A new lawsuit accuses 16 of the top universities in the United States of violating antitrust laws and acting as a cartel in collaborating to manage the amount of financial aid given to students. Five former undergraduate students universities have filed a federal lawsuit against a list of schools which includes Yale, Notre Dame, Columbia, Emory, and the University of Pennsylvania. They intend to expand it into a class-action lawsuit.
Universities sued by former students
The lawsuit in part accuses the universities of collectively favoring students from wealthy and well-connected families, citing the “development potential” of these prospective students to justify giving them “extra consideration.”
“Development potential” is a euphemism for the assumption that students from wealthy families will be likely to make large donations in the future in exchange for preferential treatment in the admissions process.
For students who do not have the benefit of familial wealth or connections, the lawsuit claims that these top universities have made it difficult to gain admission based on individual merit.
The argument is that, by collaborating to fix the amount of financial aid each school will offer to students, the universities have prevented competition in the group.
Rather than competing to offer better incentives to qualified applicants, the schools have ensured that students have to simply accept the high prices charged for tuition if they wish to attend one of the prestigious schools.
All of the defendant institutions are considered to be elite schools. A degree from one of them is not the same product as a degree from a school that offers less prestige and name recognition.
Uphill battle against wealthy schools
These universities are exempt from federal antitrust legislation in their collaboration with competitors on the condition that their admissions system be need-blind.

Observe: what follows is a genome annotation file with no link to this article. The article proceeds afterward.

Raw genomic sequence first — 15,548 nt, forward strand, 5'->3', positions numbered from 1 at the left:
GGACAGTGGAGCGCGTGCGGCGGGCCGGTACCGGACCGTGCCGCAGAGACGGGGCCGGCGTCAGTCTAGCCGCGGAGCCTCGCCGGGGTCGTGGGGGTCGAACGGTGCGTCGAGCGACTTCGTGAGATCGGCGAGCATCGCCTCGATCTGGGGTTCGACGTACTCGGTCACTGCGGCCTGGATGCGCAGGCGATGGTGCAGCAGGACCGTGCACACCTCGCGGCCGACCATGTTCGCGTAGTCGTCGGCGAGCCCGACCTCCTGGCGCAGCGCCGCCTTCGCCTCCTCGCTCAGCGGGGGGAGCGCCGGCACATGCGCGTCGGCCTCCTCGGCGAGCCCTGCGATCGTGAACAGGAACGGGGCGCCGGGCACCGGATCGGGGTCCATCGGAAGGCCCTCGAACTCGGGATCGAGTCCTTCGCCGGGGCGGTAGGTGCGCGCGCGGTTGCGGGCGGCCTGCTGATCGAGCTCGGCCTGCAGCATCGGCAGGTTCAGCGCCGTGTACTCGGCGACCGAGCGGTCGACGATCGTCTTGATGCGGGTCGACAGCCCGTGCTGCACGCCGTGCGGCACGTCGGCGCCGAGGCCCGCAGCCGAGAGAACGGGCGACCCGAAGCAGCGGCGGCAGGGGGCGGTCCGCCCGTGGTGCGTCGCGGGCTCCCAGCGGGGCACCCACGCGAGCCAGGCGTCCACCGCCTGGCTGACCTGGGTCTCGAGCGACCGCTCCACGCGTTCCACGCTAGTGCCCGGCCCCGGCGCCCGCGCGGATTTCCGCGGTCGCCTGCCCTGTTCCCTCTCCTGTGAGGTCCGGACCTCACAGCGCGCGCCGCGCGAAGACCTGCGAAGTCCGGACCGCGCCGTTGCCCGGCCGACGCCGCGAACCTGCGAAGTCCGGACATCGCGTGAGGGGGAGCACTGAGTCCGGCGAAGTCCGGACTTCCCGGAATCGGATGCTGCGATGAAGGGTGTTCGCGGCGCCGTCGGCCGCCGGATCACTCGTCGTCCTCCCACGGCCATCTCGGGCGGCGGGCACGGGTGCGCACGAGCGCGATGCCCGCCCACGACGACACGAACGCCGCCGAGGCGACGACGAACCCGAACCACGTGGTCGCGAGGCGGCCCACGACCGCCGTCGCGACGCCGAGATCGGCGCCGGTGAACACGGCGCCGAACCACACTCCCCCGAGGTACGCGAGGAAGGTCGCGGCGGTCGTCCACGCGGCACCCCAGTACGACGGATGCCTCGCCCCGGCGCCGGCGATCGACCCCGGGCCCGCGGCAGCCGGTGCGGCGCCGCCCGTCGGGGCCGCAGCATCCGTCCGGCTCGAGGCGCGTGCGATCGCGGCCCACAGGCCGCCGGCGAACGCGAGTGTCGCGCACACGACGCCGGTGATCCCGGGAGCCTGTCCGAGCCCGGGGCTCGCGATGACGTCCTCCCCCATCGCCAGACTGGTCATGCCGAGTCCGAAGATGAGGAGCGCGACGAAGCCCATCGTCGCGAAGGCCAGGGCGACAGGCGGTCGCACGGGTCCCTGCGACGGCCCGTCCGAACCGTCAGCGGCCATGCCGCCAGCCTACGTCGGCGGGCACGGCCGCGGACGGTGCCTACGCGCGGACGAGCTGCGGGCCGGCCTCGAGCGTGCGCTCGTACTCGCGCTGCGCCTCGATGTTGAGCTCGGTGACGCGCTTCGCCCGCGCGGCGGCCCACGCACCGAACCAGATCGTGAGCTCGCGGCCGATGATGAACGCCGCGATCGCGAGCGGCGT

Analysts believe that the schools will be able to use this exemption to win or dismiss the case altogether, given their vast resources and legal expertise.
Technically the students may have a very good case; it’s an open secret that admissions offices favor applicants who can offer additional money beyond the official costs.
The problem for the students will be in actually proving that the schools violated antitrust legislation. It would be near impossible to prove that a university let wealth or connections impact their decisions, even if it seems like an obvious assumption.
The cost of tuition has skyrocketed in the last few decades, while young people are simultaneously told that they need a college education to succeed. Far too many people are now going to college who shouldn’t be, all of them enriching school administrators.
For all the devoted communists on American college and university campuses, higher education in America is very much devoted to money making. Often at the expense of students who really are qualified.